Do young adults substitute cigarettes for alcohol? Learning from the master settlement agreement
Although real alcohol prices have plummeted over the last two decades, cigarette prices have increased substantially, especially after the Master Settlement Agreement (MSA) in 1998. I study the effect of increases in cigarette prices following the MSA on alcohol consumption among 18- to 24-year olds to determine the economic relationship between cigarettes and alcohol among young adults. I perform analyses at both the conditional mean and quantiles and find that increases in cigarette prices reduce drinking participation among young adults at the extensive margin. However, conditional upon one’s decision to drink, higher cigarette prices increase alcohol consumption. Such a pattern of substitution is concentrated between the 40th and 50th conditional quantiles. The results suggest that caution should be exercised when considering cigarettes and alcohol as complements.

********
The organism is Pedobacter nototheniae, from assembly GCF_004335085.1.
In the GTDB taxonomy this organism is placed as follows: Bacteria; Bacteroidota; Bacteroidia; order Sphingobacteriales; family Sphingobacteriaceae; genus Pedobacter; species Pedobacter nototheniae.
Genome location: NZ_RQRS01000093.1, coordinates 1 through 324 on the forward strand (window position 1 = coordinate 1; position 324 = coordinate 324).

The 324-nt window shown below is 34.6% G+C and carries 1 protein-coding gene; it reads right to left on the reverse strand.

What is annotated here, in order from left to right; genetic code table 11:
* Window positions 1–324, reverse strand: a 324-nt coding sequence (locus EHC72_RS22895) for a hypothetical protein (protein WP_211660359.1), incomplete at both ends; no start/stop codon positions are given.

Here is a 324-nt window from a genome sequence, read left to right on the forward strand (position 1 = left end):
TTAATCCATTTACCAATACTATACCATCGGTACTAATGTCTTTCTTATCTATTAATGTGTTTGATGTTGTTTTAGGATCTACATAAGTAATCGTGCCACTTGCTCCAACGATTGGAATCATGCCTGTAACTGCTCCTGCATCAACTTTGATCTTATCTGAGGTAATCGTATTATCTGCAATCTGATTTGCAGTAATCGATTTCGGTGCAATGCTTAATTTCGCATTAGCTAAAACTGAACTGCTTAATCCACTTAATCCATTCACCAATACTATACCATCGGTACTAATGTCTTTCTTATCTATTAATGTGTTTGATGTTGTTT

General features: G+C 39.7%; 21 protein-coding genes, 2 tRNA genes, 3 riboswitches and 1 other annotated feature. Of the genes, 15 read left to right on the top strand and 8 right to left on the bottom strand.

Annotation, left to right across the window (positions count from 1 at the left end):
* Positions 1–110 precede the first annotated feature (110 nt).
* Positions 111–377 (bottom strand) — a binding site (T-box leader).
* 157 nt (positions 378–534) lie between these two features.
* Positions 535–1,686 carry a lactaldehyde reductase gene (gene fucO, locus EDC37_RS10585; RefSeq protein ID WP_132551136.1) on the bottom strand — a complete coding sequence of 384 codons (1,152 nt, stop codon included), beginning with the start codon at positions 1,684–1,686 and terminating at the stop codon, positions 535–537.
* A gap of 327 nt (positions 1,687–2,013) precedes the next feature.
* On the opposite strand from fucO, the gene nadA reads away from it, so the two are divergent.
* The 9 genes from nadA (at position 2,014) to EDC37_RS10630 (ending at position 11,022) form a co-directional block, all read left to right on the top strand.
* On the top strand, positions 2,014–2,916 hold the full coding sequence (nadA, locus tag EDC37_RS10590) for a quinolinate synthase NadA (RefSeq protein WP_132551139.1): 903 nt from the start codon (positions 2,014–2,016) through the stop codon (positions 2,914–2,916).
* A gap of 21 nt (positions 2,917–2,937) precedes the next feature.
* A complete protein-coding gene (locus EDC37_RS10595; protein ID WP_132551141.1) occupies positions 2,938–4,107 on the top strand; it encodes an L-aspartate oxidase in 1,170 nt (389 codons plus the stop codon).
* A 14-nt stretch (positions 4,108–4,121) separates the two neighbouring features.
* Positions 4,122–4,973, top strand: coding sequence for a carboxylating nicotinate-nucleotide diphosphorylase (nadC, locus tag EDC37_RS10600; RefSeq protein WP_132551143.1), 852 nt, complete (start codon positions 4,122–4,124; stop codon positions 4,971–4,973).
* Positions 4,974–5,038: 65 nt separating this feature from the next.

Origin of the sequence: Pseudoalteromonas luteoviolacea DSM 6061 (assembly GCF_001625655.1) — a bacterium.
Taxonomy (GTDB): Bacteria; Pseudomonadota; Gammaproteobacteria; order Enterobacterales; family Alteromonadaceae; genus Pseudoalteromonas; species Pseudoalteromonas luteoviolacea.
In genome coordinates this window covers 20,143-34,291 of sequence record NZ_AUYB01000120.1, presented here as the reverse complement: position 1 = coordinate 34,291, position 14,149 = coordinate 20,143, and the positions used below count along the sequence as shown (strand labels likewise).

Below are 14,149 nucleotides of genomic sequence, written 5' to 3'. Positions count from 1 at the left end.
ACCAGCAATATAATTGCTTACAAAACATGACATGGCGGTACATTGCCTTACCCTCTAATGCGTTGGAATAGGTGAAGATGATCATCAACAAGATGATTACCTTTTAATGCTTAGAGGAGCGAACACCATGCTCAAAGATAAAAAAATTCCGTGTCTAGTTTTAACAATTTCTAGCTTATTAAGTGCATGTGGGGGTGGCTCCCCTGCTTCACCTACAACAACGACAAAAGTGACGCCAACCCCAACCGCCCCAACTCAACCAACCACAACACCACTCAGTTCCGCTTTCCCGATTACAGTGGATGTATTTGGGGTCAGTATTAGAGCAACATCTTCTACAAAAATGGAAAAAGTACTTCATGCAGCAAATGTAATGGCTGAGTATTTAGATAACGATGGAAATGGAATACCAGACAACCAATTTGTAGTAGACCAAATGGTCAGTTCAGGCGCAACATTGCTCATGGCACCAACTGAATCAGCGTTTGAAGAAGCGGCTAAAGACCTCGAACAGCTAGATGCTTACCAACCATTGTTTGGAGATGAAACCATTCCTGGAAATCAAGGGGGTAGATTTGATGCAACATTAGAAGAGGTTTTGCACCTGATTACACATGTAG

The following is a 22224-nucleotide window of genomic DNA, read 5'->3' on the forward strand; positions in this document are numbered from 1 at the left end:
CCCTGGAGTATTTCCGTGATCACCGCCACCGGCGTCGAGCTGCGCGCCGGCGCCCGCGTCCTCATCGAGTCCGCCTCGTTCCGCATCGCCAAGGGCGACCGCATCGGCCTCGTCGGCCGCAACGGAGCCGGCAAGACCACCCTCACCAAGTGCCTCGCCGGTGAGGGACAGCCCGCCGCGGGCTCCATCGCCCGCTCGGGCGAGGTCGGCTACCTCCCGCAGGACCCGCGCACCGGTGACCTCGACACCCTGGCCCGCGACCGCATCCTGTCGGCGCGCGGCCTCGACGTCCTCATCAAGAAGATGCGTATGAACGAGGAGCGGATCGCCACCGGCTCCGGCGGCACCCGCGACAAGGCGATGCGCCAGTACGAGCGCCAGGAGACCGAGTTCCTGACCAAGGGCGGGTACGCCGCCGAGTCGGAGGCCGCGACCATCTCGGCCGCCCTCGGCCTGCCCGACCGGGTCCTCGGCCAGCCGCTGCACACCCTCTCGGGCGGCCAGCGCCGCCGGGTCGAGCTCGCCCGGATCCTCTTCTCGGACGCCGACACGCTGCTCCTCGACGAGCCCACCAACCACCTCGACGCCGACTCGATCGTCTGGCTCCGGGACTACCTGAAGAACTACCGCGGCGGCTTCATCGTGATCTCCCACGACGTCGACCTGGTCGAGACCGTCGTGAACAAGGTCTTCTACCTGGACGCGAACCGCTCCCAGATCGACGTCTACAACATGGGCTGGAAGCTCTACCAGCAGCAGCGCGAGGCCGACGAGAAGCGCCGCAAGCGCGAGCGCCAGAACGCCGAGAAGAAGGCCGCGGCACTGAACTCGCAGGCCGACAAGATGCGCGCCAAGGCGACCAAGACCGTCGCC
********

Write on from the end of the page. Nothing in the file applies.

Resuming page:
KeywordsCigarettes and alcohol Substitute Complements
I would like to thank David Jacho Chavez, Andrew Francis-Tan, Sara Markowitz, and Hugo Mialon for their extremely helpful comments and suggestions. I am grateful for helpful comments from the seminar participants at the Department of Economics at Emory, the Western Economic Annual Conference, and the Department of Economics at Towson University. I would like to express my sincere gratitude to Anne Hannusch, Otto Lenhart, and Jethro Shrestha for their helpful comments and support. I take full responsibility for any remaining errors and lack of clarity.
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